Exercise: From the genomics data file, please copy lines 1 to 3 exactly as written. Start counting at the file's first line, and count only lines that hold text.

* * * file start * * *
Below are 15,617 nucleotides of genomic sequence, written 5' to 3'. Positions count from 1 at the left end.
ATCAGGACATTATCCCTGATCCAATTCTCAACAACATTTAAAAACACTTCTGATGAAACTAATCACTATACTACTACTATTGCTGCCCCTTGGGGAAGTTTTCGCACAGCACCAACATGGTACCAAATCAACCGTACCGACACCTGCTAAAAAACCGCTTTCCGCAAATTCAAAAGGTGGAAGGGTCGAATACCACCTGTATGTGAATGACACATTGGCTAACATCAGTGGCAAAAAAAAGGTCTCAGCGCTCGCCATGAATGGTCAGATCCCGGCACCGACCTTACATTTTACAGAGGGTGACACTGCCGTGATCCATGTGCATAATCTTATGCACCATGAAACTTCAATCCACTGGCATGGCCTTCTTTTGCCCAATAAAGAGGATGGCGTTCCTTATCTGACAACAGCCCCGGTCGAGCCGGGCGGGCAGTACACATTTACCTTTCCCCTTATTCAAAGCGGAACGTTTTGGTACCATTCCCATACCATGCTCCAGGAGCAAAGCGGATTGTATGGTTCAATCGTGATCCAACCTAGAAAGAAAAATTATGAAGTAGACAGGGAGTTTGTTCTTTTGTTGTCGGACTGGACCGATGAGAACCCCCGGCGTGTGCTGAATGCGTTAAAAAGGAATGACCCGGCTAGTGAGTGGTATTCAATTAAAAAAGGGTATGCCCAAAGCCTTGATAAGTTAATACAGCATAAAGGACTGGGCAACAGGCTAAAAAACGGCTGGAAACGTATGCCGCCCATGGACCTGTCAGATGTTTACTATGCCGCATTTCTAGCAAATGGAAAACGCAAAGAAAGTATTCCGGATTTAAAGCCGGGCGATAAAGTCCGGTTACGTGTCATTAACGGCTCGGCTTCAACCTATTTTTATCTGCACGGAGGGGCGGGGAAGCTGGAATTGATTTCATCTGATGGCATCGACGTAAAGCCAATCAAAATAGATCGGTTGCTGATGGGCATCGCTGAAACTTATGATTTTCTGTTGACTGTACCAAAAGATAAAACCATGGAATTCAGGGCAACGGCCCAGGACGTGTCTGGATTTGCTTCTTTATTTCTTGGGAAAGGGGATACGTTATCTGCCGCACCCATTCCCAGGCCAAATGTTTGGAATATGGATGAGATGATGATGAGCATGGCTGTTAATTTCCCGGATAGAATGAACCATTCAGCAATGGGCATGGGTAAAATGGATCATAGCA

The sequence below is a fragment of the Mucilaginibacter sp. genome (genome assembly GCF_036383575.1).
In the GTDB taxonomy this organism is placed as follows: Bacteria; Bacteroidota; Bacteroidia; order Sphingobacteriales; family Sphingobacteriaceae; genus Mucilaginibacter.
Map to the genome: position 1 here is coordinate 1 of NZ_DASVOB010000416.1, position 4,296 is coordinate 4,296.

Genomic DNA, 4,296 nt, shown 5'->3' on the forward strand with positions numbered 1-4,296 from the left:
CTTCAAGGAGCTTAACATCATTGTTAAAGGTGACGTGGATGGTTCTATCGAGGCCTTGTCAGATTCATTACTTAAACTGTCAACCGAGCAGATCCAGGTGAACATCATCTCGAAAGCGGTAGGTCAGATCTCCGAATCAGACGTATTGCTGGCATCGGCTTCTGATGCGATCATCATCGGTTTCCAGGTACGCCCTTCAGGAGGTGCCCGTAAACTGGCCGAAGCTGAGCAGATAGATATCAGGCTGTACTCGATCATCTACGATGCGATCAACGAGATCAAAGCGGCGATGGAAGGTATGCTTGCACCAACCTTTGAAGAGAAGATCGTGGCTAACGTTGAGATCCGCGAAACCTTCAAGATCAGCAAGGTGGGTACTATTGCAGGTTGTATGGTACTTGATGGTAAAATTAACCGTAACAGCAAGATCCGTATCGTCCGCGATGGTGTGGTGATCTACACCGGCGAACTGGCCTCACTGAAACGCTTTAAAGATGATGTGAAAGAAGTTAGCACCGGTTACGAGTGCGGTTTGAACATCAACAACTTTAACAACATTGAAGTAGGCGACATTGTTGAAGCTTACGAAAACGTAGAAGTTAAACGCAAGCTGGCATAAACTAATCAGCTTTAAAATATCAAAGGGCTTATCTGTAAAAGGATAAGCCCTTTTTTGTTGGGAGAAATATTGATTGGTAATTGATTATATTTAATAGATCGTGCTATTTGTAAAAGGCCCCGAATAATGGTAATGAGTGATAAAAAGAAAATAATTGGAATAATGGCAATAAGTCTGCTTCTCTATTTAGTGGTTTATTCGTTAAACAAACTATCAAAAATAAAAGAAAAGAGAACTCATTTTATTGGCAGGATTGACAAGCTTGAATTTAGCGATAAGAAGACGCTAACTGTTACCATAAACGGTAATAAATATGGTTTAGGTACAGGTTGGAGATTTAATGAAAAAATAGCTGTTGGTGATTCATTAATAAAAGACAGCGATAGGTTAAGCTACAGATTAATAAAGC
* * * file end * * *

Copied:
Below are 15,617 nucleotides of genomic sequence, written 5' to 3'. Positions count from 1 at the left end.
ATCAGGACATTATCCCTGATCCAATTCTCAACAACATTTAAAAACACTTCTGATGAAACTAATCACTATACTACTACTATTGCTGCCCCTTGGGGAAGTTTTCGCACAGCACCAACATGGTACCAAATCAACCGTACCGACACCTGCTAAAAAACCGCTTTCCGCAAATTCAAAAGGTGGAAGGGTCGAATACCACCTGTATGTGAATGACACATTGGCTAACATCAGTGGCAAAAAAAAGGTCTCAGCGCTCGCCATGAATGGTCAGATCCCGGCACCGACCTTACATTTTACAGAGGGTGACACTGCCGTGATCCATGTGCATAATCTTATGCACCATGAAACTTCAATCCACTGGCATGGCCTTCTTTTGCCCAATAAAGAGGATGGCGTTCCTTATCTGACAACAGCCCCGGTCGAGCCGGGCGGGCAGTACACATTTACCTTTCCCCTTATTCAAAGCGGAACGTTTTGGTACCATTCCCATACCATGCTCCAGGAGCAAAGCGGATTGTATGGTTCAATCGTGATCCAACCTAGAAAGAAAAATTATGAAGTAGACAGGGAGTTTGTTCTTTTGTTGTCGGACTGGACCGATGAGAACCCCCGGCGTGTGCTGAATGCGTTAAAAAGGAATGACCCGGCTAGTGAGTGGTATTCAATTAAAAAAGGGTATGCCCAAAGCCTTGATAAGTTAATACAGCATAAAGGACTGGGCAACAGGCTAAAAAACGGCTGGAAACGTATGCCGCCCATGGACCTGTCAGATGTTTACTATGCCGCATTTCTAGCAAATGGAAAACGCAAAGAAAGTATTCCGGATTTAAAGCCGGGCGATAAAGTCCGGTTACGTGTCATTAACGGCTCGGCTTCAACCTATTTTTATCTGCACGGAGGGGCGGGGAAGCTGGAATTGATTTCATCTGATGGCATCGACGTAAAGCCAATCAAAATAGATCGGTTGCTGATGGGCATCGCTGAAACTTATGATTTTCTGTTGACTGTACCAAAAGATAAAACCATGGAATTCAGGGCAACGGCCCAGGACGTGTCTGGATTTGCTTCTTTATTTCTTGGGAAAGGGGATACGTTATCTGCCGCACCCATTCCCAGGCCAAATGTTTGGAATATGGATGAGATGATGATGAGCATGGCTGTTAATTTCCCGGATAGAATGAACCATTCAGCAATGGGCATGGGTAAAATGGATCATAGCA

The sequence below is a fragment of the Mucilaginibacter sp. genome (genome assembly GCF_036383575.1).